[Haskell-cafe] Laziness leaks

Don Stewart dons at galois.com
Tue Jun 3 17:18:30 EDT 2008

> I was looking at the real time queues in [1] and I wanted to see what
> would happen if I tried to write one in Haskell.  The easy part was
> translating the real time queue from [1], p43 into Haskell.
> The hard part is testing to see if the rotations really happen what
> they should.  Basically, I decided to use Debug.Trace.trace to see
> when rotations were actually occurring.
> I pushed the numbers 1 to 10 into the queue, and then I popped the
> queue ten times.  What I found is that none of the rotations would
> actually take place until the first time I actually tried to /display
> the value/ of a popped element.  What I realized is that my test
> driver is lazy.  I figured out that I could put a bunch of 'seq'
> functions in the test driver to get the rotations to happen.

Right, you have a requirement that things are evaluated earlier, but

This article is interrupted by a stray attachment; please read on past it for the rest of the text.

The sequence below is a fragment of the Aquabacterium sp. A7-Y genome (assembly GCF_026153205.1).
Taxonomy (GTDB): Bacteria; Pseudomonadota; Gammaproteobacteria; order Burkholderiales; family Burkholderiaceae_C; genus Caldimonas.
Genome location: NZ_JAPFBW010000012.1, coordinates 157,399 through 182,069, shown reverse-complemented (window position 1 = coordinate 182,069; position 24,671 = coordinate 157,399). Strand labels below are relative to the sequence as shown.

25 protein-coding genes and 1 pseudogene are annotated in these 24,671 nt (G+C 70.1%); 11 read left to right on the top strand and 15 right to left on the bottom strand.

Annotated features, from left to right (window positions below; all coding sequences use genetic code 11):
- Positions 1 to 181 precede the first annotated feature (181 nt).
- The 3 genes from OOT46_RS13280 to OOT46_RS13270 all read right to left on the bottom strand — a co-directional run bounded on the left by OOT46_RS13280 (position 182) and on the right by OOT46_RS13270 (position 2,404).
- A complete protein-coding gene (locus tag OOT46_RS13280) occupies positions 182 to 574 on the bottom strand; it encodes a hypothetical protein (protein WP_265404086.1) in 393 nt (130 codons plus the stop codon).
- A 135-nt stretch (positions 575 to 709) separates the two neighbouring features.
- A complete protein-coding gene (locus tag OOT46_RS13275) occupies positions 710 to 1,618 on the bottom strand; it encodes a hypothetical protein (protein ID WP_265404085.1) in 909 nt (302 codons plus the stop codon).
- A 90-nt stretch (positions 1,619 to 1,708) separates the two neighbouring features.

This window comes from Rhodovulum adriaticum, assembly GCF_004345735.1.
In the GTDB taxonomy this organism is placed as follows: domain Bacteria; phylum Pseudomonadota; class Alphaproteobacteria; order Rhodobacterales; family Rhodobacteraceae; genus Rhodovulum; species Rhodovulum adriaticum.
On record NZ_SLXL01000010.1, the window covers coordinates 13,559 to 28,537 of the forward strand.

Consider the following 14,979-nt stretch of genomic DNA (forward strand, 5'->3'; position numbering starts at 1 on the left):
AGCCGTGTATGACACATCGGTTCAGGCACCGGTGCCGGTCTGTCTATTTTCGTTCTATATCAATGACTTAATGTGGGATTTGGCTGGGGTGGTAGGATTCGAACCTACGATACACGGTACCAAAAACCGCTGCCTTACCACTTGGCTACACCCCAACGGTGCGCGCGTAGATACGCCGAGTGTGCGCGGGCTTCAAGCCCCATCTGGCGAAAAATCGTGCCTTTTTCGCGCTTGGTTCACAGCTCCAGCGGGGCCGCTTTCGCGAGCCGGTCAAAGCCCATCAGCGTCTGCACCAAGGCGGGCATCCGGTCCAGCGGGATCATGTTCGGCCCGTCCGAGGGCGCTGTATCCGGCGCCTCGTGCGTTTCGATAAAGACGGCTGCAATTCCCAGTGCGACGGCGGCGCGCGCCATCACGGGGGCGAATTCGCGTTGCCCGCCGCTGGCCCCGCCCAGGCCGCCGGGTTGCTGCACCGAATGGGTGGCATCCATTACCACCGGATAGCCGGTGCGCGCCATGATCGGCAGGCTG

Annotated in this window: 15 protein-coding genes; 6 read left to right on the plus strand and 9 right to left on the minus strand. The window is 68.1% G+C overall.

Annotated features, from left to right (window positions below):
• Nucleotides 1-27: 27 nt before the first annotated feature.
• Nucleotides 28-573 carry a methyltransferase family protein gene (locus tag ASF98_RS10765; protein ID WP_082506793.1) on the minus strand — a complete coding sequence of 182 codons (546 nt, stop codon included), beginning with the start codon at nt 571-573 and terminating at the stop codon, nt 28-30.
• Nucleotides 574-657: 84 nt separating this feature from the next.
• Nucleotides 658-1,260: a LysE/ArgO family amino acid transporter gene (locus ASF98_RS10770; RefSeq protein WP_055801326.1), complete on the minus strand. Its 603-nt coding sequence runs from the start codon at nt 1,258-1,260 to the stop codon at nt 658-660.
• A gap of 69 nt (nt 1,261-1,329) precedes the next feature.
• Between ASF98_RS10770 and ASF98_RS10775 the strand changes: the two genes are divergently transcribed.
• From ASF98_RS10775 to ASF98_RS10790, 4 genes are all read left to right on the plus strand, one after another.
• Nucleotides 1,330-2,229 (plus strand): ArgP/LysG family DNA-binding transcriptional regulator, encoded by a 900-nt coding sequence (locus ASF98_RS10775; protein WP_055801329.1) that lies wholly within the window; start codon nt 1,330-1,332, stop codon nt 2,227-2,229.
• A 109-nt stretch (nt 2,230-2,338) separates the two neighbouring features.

you're representing this with a lazy list which will evaluate
them as late as possible.

Using something like weak strictness (seq) or deep strictness (rnf),
to enforce the requried level of evaluation prior to pushing things onto 
the queue is one way. Making the queue a stricter structure would also

> My demonstration code is in:
> http://hpaste.org/8080
> This leads to two questions:
> 1. If I find a laziness leak, is 'seq' the appropriate way to plug it?

  * Strict data structures, for where you require stricness

    i.e. data Queue a = Nil | Node !a (Queue a)

  * Bang patterns on variables:

      foo !x = ... push x ....

  * Seq,

      foo x = x `seq` ... x ...

  * Deep seq:

      foo x = x `rnf` ... x ...

Are the main ways.
> 2. Is there any way to systematically search for or detect laziness
>    leaks?

Profiling, and looking at the Core. Being explicit about the evaluation
strategy you want is a fine idea though.

-- Don

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